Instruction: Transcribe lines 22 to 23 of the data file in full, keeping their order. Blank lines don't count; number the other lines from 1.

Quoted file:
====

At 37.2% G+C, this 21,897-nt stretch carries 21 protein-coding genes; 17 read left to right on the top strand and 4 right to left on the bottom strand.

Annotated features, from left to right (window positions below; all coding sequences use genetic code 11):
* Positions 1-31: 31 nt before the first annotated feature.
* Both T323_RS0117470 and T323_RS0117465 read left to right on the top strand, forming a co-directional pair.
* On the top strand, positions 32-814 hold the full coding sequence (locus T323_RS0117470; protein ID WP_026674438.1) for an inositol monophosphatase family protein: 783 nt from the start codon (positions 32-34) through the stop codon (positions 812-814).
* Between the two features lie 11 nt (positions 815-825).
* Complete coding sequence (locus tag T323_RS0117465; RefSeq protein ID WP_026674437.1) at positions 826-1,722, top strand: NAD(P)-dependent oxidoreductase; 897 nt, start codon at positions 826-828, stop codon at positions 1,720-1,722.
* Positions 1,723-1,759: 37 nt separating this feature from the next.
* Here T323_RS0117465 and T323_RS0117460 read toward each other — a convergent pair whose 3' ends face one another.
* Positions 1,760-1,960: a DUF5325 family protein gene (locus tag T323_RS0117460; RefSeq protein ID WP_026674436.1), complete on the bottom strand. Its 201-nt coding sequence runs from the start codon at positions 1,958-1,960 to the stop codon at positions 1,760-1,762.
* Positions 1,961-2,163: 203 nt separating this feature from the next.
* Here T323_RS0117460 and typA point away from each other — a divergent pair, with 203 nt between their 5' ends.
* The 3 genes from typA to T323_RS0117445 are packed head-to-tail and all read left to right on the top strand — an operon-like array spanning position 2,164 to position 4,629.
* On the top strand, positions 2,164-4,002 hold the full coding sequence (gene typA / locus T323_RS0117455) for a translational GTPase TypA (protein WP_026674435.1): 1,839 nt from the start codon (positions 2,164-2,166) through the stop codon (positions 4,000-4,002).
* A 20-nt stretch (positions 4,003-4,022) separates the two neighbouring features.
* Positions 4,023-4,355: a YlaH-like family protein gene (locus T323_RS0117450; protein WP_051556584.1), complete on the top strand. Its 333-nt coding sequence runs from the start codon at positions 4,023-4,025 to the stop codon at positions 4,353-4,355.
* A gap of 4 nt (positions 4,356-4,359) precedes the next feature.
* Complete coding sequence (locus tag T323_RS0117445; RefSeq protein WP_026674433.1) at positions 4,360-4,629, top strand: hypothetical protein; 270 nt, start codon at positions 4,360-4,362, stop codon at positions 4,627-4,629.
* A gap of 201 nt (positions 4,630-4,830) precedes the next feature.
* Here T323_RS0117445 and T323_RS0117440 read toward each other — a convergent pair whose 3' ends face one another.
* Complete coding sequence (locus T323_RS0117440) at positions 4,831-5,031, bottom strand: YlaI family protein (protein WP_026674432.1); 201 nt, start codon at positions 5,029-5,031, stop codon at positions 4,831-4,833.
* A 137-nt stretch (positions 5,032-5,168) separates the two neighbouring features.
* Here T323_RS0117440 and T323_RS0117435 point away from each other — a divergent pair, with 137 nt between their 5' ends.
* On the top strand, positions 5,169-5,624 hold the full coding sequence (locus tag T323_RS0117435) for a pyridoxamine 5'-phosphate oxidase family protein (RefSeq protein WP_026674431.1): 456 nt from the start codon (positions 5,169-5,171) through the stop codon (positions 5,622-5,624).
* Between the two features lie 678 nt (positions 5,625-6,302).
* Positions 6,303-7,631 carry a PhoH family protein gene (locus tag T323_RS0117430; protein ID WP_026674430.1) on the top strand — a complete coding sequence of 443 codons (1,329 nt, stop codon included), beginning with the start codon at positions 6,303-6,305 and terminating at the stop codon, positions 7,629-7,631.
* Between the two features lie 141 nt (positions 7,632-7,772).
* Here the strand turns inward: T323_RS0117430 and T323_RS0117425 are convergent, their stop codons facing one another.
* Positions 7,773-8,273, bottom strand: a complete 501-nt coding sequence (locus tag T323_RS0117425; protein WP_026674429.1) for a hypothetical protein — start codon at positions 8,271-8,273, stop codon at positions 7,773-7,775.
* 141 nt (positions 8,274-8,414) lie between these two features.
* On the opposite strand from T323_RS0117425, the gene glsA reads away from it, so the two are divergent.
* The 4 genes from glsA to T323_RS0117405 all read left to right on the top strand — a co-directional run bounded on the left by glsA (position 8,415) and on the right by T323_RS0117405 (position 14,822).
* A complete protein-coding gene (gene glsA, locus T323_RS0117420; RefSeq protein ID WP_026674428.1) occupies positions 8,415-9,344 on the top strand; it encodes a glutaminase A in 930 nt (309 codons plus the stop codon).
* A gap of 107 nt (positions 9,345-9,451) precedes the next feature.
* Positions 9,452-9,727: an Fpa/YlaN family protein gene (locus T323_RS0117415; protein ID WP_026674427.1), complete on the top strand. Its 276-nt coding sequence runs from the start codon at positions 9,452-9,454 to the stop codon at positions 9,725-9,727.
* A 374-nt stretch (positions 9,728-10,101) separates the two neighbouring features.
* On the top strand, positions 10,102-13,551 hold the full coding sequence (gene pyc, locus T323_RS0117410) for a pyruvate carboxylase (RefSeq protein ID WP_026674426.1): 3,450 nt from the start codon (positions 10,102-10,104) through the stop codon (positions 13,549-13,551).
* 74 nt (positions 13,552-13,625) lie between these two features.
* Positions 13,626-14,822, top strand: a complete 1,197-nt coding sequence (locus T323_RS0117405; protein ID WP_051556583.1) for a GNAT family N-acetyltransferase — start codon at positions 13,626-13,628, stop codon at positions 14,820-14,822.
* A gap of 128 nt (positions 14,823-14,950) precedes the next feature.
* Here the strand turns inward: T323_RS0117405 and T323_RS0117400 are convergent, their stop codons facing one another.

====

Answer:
* A 137-nt stretch (positions 5,032-5,168) separates the two neighbouring features.
* Here T323_RS0117440 and T323_RS0117435 point away from each other — a divergent pair, with 137 nt between their 5' ends.